This concept of tops and bottoms is first introduced to the narrator in a book about “cocks and pecs, hard and soft, big and small,” (129). Defining people by whether they “want it put or want to put it” preoccupies the narrator so much that he can’t help but speculate which way each of the men at his local pool is oriented. Rattled by this preoccupation, he distances himself from a “way too handsome,” presumably gay man who catches him in conversation. He turns instead to the woman at the pool, who, by contrast, has a “soothing” presence. To rescue himself he exits the conversation with the man and joins the woman in the pool. His “touchiness” around the gay man and his distress about tops and bottoms at first read like run-of-the-mill homophobia. However I argue that they foreshadow a deeper insecurity about his passivity in sexual encounters with women.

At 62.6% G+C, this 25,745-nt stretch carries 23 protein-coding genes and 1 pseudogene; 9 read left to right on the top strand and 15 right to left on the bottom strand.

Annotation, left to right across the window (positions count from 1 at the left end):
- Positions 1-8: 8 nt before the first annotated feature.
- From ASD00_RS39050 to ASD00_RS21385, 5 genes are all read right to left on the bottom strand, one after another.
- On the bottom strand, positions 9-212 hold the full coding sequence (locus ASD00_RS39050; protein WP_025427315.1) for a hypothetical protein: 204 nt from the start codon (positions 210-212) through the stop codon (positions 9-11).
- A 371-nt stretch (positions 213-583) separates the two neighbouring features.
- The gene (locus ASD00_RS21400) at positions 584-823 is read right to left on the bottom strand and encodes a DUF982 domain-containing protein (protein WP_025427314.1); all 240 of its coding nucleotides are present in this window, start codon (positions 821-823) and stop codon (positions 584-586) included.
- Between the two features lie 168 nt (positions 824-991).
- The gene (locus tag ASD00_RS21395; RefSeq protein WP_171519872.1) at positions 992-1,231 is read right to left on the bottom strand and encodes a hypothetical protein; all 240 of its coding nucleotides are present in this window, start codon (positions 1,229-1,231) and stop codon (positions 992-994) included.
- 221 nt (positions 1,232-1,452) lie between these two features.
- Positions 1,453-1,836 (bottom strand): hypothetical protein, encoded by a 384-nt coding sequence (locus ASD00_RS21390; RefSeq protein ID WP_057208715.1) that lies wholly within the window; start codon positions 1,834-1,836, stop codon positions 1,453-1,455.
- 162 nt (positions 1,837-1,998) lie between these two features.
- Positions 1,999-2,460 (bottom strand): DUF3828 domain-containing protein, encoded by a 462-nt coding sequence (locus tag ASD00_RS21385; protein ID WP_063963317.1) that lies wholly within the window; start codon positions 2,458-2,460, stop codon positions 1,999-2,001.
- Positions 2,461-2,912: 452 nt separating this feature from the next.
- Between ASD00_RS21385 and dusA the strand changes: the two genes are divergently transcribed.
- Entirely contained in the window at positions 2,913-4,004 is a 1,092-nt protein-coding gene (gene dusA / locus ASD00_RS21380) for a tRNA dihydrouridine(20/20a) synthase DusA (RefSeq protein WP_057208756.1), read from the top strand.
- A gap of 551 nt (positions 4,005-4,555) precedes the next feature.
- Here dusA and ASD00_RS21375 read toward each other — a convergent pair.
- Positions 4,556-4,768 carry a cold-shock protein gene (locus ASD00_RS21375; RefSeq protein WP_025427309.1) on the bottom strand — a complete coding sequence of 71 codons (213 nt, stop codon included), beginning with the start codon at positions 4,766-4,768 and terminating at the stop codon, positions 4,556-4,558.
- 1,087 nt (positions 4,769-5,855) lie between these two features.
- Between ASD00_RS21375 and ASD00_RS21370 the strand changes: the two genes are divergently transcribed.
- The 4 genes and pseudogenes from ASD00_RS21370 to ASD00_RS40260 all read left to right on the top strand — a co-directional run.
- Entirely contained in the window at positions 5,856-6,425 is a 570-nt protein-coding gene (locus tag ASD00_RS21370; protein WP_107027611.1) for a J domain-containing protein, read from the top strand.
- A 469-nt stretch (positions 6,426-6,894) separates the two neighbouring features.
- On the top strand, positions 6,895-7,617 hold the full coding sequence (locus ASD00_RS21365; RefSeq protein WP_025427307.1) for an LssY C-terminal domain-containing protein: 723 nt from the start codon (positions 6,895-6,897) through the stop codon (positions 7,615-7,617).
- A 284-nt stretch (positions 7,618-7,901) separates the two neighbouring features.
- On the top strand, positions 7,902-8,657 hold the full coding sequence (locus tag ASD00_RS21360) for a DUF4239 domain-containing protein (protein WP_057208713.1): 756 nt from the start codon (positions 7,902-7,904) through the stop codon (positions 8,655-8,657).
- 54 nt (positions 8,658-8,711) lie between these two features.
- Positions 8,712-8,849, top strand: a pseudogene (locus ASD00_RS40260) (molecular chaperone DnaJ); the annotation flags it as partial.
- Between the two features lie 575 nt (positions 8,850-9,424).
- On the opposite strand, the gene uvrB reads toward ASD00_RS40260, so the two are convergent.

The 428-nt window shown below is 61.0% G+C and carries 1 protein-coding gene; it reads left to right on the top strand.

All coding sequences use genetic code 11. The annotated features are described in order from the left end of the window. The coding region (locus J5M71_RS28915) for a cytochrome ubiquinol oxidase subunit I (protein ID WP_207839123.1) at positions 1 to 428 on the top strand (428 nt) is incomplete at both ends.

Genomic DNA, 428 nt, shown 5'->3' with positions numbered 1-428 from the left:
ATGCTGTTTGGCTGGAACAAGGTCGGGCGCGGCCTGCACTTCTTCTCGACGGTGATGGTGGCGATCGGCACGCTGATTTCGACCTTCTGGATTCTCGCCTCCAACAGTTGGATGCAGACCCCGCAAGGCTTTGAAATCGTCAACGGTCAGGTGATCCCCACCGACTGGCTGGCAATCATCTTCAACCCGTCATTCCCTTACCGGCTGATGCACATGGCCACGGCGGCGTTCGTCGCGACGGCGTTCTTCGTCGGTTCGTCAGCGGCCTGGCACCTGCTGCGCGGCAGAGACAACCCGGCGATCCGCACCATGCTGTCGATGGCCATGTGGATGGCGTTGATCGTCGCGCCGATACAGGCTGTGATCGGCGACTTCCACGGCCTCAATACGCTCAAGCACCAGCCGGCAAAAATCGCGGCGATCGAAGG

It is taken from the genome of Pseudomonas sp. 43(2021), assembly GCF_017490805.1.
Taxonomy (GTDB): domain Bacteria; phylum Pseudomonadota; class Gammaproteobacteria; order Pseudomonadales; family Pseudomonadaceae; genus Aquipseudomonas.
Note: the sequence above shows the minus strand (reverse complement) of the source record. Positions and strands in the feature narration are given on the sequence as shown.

After allying himself with the woman at the pool once, the narrator opens himself to a friendship with her. The two continue “talking, all caught up in it” and the narrator describes the tone of their relationship as “fine, all of it, friendly and okay. A straight line,” (136). He explains that he has no aim to seduce her, yet his narration focuses more on admiring and noticing the sexual allure of her body than on exploring her life or character. Whereas the handsome man - who the narrator dislikes – is described with a full page of background detail, the woman is described only as someone who lives nearby with a happy husband who is even larger than she is. This woman, who is never named, is developed more as a body than as a character. The narrator notes her “buxom cups…very big,” her “cleavage up to her chin,” (141). He notices that “any shift of fabric or flesh around the breast or thigh… unavoidably make themselves visible,” (133). The narrator, who is dedicated to keeping his life surprise and trouble free, only wants friendship with this woman. Yet his attention to her body seems more in line with the “stereotype of masculinity” than with the romantic self he identifies with. Read in a certain light, it would seem that he wants to look at her through the eyes of the the man he wants to be: as an object to be desired and then topped.